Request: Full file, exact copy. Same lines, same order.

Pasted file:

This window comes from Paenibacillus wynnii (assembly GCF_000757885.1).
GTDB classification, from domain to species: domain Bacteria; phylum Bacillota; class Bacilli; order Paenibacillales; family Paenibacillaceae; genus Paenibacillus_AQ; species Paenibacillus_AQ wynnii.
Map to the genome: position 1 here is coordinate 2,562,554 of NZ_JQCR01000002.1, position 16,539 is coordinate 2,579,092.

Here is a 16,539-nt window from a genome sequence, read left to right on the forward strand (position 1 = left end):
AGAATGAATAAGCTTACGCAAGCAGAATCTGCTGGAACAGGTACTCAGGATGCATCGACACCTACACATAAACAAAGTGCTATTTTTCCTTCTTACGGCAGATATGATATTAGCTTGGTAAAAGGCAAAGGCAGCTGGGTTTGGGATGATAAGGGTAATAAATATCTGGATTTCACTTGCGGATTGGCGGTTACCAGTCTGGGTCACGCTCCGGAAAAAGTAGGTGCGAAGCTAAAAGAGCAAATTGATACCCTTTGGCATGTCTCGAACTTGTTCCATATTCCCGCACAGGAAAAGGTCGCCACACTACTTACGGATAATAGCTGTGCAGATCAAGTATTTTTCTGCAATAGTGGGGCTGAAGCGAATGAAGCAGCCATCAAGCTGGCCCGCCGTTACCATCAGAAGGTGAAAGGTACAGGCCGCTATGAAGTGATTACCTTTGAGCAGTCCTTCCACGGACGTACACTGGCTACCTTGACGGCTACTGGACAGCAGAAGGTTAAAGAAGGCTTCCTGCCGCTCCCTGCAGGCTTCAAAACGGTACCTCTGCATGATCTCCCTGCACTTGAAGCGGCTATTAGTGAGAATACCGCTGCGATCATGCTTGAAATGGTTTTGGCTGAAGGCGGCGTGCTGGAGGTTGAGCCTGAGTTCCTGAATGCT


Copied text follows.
This window comes from Paenibacillus wynnii (assembly GCF_000757885.1).
GTDB classification, from domain to species: domain Bacteria; phylum Bacillota; class Bacilli; order Paenibacillales; family Paenibacillaceae; genus Paenibacillus_AQ; species Paenibacillus_AQ wynnii.
Map to the genome: position 1 here is coordinate 2,562,554 of NZ_JQCR01000002.1, position 16,539 is coordinate 2,579,092.

Here is a 16,539-nt window from a genome sequence, read left to right on the forward strand (position 1 = left end):
AGAATGAATAAGCTTACGCAAGCAGAATCTGCTGGAACAGGTACTCAGGATGCATCGACACCTACACATAAACAAAGTGCTATTTTTCCTTCTTACGGCAGATATGATATTAGCTTGGTAAAAGGCAAAGGCAGCTGGGTTTGGGATGATAAGGGTAATAAATATCTGGATTTCACTTGCGGATTGGCGGTTACCAGTCTGGGTCACGCTCCGGAAAAAGTAGGTGCGAAGCTAAAAGAGCAAATTGATACCCTTTGGCATGTCTCGAACTTGTTCCATATTCCCGCACAGGAAAAGGTCGCCACACTACTTACGGATAATAGCTGTGCAGATCAAGTATTTTTCTGCAATAGTGGGGCTGAAGCGAATGAAGCAGCCATCAAGCTGGCCCGCCGTTACCATCAGAAGGTGAAAGGTACAGGCCGCTATGAAGTGATTACCTTTGAGCAGTCCTTCCACGGACGTACACTGGCTACCTTGACGGCTACTGGACAGCAGAAGGTTAAAGAAGGCTTCCTGCCGCTCCCTGCAGGCTTCAAAACGGTACCTCTGCATGATCTCCCTGCACTTGAAGCGGCTATTAGTGAGAATACCGCTGCGATCATGCTTGAAATGGTTTTGGCTGAAGGCGGCGTGCTGGAGGTTGAGCCTGAGTTCCTGAATGCT